You almost can't make this stuff up.



Kevin said...

The mother pleaded not guilty, so we'll see what happens. There's a bunch of unanswered questions, but I think it works against her that she let her 12yo back in the car but left the 10yo and then later called the police to report her missing.

My brother and I used to walk or ride around our suburban neighborhood and go to local stores by ourselves when we were about that age (I was probably even younger). There was no abandonment issue, but I wonder if that would be considered irresponsible or even child endangerment now, since we were potentially exposed to pedophiles, kidnappers, and unsupervised accidents.


MamasBoy said...


I missed those details. You are saying that the mother called the police to file a missing person's report? Rereading it, it looks to me like either her 12 yo found her way home, or the mom went back looking for them later, after they had walked for a bit. Maybe she hasn't prepared her kids for life in the real world, and there is something to the charges. I don't know. God help me if my kids can't walk 3 miles home when they are 10.

Kids have always been exposed to bad characters wandering the streets. While some places are significantly more dangerous today, most places aren't. The biggest difference, IMHO, is societal perception of the risks vs. benefits of giving kids freedom.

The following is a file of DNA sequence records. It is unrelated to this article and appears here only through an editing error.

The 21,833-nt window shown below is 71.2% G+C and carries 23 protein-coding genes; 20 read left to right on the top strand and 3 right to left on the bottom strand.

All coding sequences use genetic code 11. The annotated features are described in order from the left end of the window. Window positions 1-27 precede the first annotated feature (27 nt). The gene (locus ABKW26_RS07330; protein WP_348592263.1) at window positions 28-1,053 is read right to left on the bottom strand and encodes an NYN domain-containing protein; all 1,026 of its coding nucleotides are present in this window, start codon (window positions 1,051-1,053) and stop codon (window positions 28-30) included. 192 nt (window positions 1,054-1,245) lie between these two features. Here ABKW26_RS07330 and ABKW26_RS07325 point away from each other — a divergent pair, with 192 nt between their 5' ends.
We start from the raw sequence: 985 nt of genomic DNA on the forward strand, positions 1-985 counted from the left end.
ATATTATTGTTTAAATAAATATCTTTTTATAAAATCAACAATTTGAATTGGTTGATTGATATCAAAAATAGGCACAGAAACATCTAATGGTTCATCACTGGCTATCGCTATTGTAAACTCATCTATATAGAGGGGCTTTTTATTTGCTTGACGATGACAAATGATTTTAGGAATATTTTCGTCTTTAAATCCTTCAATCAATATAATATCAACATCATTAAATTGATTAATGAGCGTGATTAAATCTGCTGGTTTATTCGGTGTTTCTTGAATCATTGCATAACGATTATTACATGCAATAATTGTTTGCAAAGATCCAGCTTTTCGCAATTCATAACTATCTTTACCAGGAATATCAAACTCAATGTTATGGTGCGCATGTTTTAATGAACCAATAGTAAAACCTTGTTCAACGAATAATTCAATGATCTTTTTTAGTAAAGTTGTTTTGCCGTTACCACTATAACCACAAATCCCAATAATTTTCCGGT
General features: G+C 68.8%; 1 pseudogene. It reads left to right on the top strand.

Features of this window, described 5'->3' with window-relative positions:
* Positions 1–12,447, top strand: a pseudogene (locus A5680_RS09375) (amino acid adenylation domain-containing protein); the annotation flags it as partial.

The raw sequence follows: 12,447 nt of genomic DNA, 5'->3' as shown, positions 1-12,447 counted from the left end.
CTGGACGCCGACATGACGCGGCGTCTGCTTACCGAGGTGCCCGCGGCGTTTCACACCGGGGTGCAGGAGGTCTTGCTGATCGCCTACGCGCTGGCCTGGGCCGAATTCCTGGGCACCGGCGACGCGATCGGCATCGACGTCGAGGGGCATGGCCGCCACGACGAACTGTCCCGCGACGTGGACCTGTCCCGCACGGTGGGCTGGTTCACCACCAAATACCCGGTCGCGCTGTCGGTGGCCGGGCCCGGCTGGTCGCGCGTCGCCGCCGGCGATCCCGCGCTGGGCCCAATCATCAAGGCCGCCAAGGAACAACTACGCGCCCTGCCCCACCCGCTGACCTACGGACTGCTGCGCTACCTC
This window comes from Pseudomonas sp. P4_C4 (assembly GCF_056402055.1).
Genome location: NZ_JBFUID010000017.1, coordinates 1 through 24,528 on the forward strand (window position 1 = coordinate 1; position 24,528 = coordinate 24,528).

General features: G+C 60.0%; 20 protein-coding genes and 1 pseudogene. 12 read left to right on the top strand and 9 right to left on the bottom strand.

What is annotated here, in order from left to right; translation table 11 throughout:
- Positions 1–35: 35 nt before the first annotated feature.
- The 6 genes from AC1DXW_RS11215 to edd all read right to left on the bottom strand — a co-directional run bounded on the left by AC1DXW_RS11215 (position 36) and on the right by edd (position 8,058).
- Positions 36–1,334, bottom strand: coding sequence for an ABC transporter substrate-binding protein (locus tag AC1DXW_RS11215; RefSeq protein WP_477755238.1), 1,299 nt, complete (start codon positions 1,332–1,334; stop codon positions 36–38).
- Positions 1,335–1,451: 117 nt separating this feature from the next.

Kevin said...

Yeah, "Primoff called Scarsdale police from home to say the 10-year-old was missing".

For some reason, your link didn't work for me at first, so I found this article as a supplement to yours:
"""The 10-year-old told police she had been arguing with her sister when her mother stopped the car at Post Road and South Broadway, told them to get out, and drove off.

The 12-year-old ran after the car and apparently caught up to it and was allowed back in.

A passer-by who saw the younger girl crying on Mamaroneck Avenue bought her ice cream and contacted White Plains police.

Combining that with your article is what prompted me:

"""The girl gave police her mother's name and their address in well-to-do Scarsdale, and they asked Scarsdale police to check Primoff's $2 million house. Shortly afterward, Primoff called Scarsdale police from home to say the 10-year-old was missing, said Scarsdale Detective Lt. Bryant Clark."""

Some of this may be subject to the interpretation of the reporters.

But I tend to agree with you in general: Making a kid walk home doesn't seem like an irresponsible punishment to me, assuming they know how and it's not actually dangerous. And as you indicate, our societal perception of the permissible threshold of danger has dropped dramatically.

I've read about cases where tag and kickball, even all of recess, are forbidden due to the risk of injury and emotional distress. And that is presumably even under supervision! Maybe it's a liability issue, but it seems way out of proportion.

If even one child's life or health is saved from a freak accident by cancelling recess, isn't it worth it? That logic extends to pretty much everything.